After weeks of complaints from some players, two of tennis's biggest names have come out with vocal support for the quarantine measures they have been put in prior to the Australian Open.
About 1,200 participants were allowed to fly to Australia for the summer of tennis as thousands of its citizens are unable to return home due to travel restrictions.
Players are currently in 14 days of isolation as a protective measure. Most of them are allowed five hours outside their rooms each day to train for the year's first Grand Slam, which has been delayed by three weeks, but 72 of them have been confined to their rooms in Melbourne after passengers on the charter flights that carried them to Australia tested positive to the virus.
Top 5 tweeners: Kyrgios and Thiem among stars to pull out tricks
Serena Williams has travelled to Australia with three-year-old daughter Olympia, and told an American TV show that the strict protocols were difficult but justified.
"It's super, super strict, but it's really good," the 23-time Grand Slam winner said on The Late Show With Stephen Colbert.
"It's insane and super intense but it's super good because after that you can have a new normal like we were used to this time last year in the United States.
"It's definitely hard with a three-year-old to be in the hotel all day, but it's worth it because you want everyone to be safe at the end of the day."
- Thiem: I had a lot of time to think about Australian Open final defeat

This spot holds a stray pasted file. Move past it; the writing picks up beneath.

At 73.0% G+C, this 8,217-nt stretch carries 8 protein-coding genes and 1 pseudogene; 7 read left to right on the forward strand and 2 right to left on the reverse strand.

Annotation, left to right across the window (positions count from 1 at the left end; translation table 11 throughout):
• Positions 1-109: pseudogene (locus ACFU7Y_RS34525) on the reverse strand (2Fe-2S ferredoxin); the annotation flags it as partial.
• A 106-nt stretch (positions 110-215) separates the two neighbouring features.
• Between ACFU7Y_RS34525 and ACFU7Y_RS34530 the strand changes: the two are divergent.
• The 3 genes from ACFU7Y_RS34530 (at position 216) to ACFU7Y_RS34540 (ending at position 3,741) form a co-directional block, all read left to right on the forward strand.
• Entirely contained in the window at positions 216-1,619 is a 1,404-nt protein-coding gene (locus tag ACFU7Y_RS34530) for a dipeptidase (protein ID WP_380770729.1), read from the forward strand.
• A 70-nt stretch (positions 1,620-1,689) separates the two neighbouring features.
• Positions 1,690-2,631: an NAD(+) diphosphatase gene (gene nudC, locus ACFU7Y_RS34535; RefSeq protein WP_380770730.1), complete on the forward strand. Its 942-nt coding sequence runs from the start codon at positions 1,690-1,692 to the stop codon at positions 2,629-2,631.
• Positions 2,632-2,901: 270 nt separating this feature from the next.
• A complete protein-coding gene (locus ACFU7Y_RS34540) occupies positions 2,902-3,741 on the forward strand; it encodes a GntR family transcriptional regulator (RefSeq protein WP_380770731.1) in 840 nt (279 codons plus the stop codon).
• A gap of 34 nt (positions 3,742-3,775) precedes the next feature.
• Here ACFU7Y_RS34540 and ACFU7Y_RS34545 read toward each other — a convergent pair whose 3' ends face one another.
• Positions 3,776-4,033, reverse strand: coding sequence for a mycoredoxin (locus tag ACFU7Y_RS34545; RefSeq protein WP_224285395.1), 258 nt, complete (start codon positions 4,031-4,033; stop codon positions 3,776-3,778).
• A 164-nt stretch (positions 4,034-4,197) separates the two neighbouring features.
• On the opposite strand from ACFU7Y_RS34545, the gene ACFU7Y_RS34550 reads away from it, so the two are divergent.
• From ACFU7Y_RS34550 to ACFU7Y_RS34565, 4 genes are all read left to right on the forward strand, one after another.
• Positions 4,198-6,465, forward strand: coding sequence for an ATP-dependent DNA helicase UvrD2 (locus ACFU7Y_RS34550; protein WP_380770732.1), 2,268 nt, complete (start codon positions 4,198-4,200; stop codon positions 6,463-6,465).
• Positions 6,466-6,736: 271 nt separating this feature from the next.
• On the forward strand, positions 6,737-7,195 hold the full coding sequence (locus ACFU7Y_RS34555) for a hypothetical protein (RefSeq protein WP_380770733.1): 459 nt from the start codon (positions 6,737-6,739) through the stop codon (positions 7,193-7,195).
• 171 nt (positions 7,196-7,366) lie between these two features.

- 'The end is in sight' - Britain’s Konta craving exit from quarantine
Francesca Jones: Proving doubters wrong and reaching Australian Open
However, Williams is in quarantine in Adelaide with some of the other top-ranked players, where they are preparing for an exhibition event - and some of those in Melbourne have suggested that those stars have received preferential treatment.
But Rafa Nadal says that they are privileged to be able to compete at the Australian Open during the pandemic at all - and urged fellow participants to have a wider perspective of the strict health measures in the country.
The Spaniard said he felt "very sorry" for those in hard isolation.
"But when we came here we knew that the measures were going to be strict because we knew that the country is doing great with the pandemic," the 34-year-old told CNN.
"It's normal to complain in some way but on the other hand when you have little bit wider perspective of what's going on ... you see how many are dying around the world.
"You see how many people are losing their father, their mum, without having the chance to say goodbye. It's a real thing, that's what's happening in my country for example. Close people to me are suffering this situation."
Australia has recorded more than 22,000 cases and 909 deaths from the novel coronavirus. It had no new local cases for the 10th straight day on Wednesday.
After the 14-day isolation, players will be allowed to train normally and then compete at tune-up events next week.
"The world is suffering in general, so we can't complain," Nadal added. "You have to stay a little more positive. I feel that we are privileged people today, having the chance to keep doing our jobs."
Top 10 shots from women's draw: Serena and Osaka shine
'It surprises me' - Pressure got to Medvedev against Djokovic, says Toni Nadal